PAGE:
Study of the reactions of ethylene on supported Mo2C/ZSM-5 catalyst in relation to the aromatization of methane

F. Solymosi, A. Szoke

Research output: Contribution to journalArticle

18 Citations (Scopus)

Abstract

The reactions of ethylene are investigated on the catalysts found to be active in the aromatization of methane at high temperature. In contrast to the ZSM-5, pure Mo2C with low surface area exhibited a little activity for the cracking and transformation of ethylene into other hydrocarbons. Preparation of Mo2C in highly dispersed state on ZSM-5 enhanced the conversion of ethylene, and only slightly decreased the selectivity to aromatics measured for pure ZSM-5 under similar experimental conditions. A more significant effect of Mo2C was observed when it was deposited on silica rather inert for the activation and reactions of ethylene.

Original languageEnglish
Pages (from-to)355-360
Number of pages6
JournalStudies in Surface Science and Catalysis
Volume119
Publication statusPublished - 1998

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Aromatization
Methane
Ethylene
ethylene
methane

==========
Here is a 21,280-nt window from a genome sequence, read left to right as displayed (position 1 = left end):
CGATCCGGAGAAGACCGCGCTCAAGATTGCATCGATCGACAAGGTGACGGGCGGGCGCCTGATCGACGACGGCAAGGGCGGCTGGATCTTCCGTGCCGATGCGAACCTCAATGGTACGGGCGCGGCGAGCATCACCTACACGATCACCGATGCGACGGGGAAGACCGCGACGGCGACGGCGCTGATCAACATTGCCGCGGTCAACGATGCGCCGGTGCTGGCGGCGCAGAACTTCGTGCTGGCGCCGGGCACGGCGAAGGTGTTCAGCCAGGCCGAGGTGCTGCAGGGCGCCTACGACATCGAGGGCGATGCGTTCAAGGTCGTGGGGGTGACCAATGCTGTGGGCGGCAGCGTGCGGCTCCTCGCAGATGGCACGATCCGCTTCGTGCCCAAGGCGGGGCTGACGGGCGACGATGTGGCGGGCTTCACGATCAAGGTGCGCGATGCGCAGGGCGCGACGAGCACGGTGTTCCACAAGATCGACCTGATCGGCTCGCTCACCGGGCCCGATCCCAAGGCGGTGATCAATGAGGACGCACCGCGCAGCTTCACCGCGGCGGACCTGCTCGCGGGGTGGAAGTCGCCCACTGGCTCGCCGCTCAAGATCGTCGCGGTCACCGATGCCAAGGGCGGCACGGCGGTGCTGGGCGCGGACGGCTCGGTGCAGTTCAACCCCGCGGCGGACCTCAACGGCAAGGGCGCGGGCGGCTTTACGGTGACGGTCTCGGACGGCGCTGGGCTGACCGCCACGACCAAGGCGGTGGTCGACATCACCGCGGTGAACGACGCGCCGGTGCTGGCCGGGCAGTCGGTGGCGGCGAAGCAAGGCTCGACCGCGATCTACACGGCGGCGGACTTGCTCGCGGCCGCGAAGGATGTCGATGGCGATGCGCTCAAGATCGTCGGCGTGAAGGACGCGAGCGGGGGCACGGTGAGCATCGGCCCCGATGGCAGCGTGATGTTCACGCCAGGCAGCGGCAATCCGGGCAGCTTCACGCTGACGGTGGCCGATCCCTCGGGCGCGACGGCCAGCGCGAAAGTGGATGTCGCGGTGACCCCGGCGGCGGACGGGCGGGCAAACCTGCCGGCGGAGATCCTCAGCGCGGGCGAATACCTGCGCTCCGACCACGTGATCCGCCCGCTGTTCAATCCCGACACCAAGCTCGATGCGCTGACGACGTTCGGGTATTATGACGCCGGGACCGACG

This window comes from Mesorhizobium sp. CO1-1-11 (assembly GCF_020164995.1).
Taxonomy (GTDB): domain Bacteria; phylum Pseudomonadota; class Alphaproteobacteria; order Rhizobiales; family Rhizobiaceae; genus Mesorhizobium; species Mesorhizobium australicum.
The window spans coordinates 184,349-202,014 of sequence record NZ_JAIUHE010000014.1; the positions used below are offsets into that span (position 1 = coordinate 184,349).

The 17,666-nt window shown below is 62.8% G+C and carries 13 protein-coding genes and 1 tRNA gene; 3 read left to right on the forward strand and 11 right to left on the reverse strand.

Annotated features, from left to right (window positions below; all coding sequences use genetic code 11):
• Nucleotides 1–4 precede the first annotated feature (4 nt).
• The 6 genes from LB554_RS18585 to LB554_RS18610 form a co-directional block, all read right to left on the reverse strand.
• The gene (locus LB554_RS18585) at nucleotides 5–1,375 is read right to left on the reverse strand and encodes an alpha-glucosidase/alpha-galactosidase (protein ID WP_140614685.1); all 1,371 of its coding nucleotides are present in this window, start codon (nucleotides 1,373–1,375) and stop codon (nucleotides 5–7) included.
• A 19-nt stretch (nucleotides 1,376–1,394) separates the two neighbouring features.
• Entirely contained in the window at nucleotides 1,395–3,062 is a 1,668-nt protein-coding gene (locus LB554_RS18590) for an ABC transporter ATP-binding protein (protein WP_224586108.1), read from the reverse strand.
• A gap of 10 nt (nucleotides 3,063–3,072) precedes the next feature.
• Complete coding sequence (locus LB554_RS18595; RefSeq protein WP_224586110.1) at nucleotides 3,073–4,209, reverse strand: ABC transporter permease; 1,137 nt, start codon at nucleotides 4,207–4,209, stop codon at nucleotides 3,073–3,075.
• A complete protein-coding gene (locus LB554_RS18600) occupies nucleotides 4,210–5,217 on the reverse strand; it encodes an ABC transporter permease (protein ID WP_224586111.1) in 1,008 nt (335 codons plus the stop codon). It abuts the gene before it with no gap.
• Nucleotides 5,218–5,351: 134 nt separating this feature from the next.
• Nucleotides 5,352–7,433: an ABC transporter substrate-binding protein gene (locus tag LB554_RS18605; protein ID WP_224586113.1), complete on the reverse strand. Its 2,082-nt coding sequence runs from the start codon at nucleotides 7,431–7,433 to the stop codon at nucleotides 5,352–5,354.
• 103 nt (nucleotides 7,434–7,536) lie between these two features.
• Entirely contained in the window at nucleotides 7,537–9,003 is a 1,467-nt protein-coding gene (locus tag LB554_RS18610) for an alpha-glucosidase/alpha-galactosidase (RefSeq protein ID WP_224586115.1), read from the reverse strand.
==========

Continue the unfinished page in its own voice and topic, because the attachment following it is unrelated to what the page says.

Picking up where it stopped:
catalysts
Catalysts
Hydrocarbons
Silicon Dioxide
hydrocarbons
selectivity
Chemical activation
Silica
activation
silicon dioxide
preparation
Temperature

ASJC Scopus subject areas

  • Physical and Theoretical Chemistry
  • Catalysis

Cite this

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abstract = "The reactions of ethylene are investigated on the catalysts found to be active in the aromatization of methane at high temperature. In contrast to the ZSM-5, pure Mo2C with low surface area exhibited a little activity for the cracking and transformation of ethylene into other hydrocarbons. Preparation of Mo2C in highly dispersed state on ZSM-5 enhanced the conversion of ethylene, and only slightly decreased the selectivity to aromatics measured for pure ZSM-5 under similar experimental conditions. A more significant effect of Mo2C was observed when it was deposited on silica rather inert for the activation and reactions of ethylene.",
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AB - The reactions of ethylene are investigated on the catalysts found to be active in the aromatization of methane at high temperature. In contrast to the ZSM-5, pure Mo2C with low surface area exhibited a little activity for the cracking and transformation of ethylene into other hydrocarbons. Preparation of Mo2C in highly dispersed state on ZSM-5 enhanced the conversion of ethylene, and only slightly decreased the selectivity to aromatics measured for pure ZSM-5 under similar experimental conditions. A more significant effect of Mo2C was observed when it was deposited on silica rather inert for the activation and reactions of ethylene.

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